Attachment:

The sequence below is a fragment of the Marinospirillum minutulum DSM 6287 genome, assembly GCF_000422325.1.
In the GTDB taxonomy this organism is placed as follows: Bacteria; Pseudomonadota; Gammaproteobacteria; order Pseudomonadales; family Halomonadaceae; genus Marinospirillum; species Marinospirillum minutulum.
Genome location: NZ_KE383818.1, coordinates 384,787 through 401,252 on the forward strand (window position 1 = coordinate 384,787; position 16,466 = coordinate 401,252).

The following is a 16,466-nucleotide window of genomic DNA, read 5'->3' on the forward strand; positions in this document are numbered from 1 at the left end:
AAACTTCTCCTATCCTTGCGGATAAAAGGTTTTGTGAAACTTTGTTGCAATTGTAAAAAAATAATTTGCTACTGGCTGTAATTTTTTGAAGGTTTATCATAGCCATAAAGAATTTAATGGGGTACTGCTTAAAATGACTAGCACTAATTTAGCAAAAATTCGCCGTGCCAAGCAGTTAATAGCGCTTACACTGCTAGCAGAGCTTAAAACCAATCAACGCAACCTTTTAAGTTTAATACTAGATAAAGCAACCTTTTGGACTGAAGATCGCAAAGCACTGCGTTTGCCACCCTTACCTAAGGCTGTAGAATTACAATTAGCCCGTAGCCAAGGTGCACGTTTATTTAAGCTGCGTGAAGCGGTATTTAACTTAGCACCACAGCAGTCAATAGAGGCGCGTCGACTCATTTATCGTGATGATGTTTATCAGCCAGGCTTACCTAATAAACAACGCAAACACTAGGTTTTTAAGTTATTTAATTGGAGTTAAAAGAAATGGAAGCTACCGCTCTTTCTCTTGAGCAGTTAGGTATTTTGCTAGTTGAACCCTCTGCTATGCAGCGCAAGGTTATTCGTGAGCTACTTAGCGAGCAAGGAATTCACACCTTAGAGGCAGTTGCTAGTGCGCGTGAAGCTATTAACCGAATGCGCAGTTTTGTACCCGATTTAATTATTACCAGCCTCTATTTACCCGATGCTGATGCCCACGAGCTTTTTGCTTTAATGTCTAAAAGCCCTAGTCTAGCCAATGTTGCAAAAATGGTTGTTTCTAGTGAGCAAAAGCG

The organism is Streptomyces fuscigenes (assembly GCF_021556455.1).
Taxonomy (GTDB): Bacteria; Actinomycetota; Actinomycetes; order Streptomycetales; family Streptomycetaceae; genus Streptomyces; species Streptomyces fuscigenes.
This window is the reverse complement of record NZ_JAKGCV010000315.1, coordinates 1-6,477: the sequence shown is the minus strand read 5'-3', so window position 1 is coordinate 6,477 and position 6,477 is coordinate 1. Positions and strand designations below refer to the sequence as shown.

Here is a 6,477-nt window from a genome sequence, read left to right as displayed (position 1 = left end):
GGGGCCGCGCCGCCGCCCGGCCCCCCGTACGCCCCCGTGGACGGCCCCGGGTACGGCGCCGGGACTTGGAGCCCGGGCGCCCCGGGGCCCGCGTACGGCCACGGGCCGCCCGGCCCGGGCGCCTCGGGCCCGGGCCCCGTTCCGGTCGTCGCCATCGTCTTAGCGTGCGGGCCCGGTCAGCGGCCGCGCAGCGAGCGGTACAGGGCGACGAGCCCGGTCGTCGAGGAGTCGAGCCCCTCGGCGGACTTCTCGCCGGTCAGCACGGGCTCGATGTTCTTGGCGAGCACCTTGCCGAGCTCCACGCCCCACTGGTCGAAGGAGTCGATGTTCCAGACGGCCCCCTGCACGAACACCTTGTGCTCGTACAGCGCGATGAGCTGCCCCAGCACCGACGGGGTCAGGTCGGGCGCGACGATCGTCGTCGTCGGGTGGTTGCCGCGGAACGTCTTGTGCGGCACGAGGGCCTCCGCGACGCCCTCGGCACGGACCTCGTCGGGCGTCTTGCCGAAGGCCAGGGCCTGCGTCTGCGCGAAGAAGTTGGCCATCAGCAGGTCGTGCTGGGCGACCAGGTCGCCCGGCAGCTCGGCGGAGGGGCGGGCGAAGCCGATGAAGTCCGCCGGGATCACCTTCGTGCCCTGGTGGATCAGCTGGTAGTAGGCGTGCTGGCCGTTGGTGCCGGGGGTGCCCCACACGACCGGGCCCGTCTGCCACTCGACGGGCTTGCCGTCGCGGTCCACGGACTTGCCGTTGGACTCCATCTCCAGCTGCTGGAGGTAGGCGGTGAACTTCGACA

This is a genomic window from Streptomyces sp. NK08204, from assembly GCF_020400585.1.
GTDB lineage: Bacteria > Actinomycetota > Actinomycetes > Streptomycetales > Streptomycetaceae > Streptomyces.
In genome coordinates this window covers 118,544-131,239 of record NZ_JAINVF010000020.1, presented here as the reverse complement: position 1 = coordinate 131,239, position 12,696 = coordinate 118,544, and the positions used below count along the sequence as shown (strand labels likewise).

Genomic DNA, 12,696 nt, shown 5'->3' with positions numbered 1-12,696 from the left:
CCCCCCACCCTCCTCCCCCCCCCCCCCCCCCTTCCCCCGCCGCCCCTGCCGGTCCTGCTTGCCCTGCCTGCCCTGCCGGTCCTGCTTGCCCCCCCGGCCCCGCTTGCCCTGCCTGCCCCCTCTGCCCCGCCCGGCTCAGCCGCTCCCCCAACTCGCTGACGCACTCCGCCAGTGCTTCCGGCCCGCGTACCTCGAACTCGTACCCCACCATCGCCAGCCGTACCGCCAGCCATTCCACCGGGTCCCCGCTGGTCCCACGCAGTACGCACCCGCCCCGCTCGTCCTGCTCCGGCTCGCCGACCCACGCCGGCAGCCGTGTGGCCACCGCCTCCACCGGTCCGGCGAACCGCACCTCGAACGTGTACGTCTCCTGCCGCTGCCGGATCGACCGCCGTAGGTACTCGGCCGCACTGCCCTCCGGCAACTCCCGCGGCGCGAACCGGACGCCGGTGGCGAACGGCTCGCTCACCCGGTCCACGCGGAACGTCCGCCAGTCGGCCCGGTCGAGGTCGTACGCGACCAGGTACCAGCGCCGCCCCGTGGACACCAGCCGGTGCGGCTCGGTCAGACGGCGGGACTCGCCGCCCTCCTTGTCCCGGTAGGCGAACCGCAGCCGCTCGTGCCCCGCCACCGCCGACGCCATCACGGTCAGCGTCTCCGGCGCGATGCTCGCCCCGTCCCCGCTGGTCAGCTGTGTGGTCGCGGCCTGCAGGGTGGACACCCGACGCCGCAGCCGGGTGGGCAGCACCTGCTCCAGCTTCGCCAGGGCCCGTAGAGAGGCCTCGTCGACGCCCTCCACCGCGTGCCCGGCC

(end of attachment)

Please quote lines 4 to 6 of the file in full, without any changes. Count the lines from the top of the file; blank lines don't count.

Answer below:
The following is a 16,466-nucleotide window of genomic DNA, read 5'->3' on the forward strand; positions in this document are numbered from 1 at the left end:
AAACTTCTCCTATCCTTGCGGATAAAAGGTTTTGTGAAACTTTGTTGCAATTGTAAAAAAATAATTTGCTACTGGCTGTAATTTTTTGAAGGTTTATCATAGCCATAAAGAATTTAATGGGGTACTGCTTAAAATGACTAGCACTAATTTAGCAAAAATTCGCCGTGCCAAGCAGTTAATAGCGCTTACACTGCTAGCAGAGCTTAAAACCAATCAACGCAACCTTTTAAGTTTAATACTAGATAAAGCAACCTTTTGGACTGAAGATCGCAAAGCACTGCGTTTGCCACCCTTACCTAAGGCTGTAGAATTACAATTAGCCCGTAGCCAAGGTGCACGTTTATTTAAGCTGCGTGAAGCGGTATTTAACTTAGCACCACAGCAGTCAATAGAGGCGCGTCGACTCATTTATCGTGATGATGTTTATCAGCCAGGCTTACCTAATAAACAACGCAAACACTAGGTTTTTAAGTTATTTAATTGGAGTTAAAAGAAATGGAAGCTACCGCTCTTTCTCTTGAGCAGTTAGGTATTTTGCTAGTTGAACCCTCTGCTATGCAGCGCAAGGTTATTCGTGAGCTACTTAGCGAGCAAGGAATTCACACCTTAGAGGCAGTTGCTAGTGCGCGTGAAGCTATTAACCGAATGCGCAGTTTTGTACCCGATTTAATTATTACCAGCCTCTATTTACCCGATGCTGATGCCCACGAGCTTTTTGCTTTAATGTCTAAAAGCCCTAGTCTAGCCAATGTTGCAAAAATGGTTGTTTCTAGTGAGCAAAAGCG

The organism is Streptomyces fuscigenes (assembly GCF_021556455.1).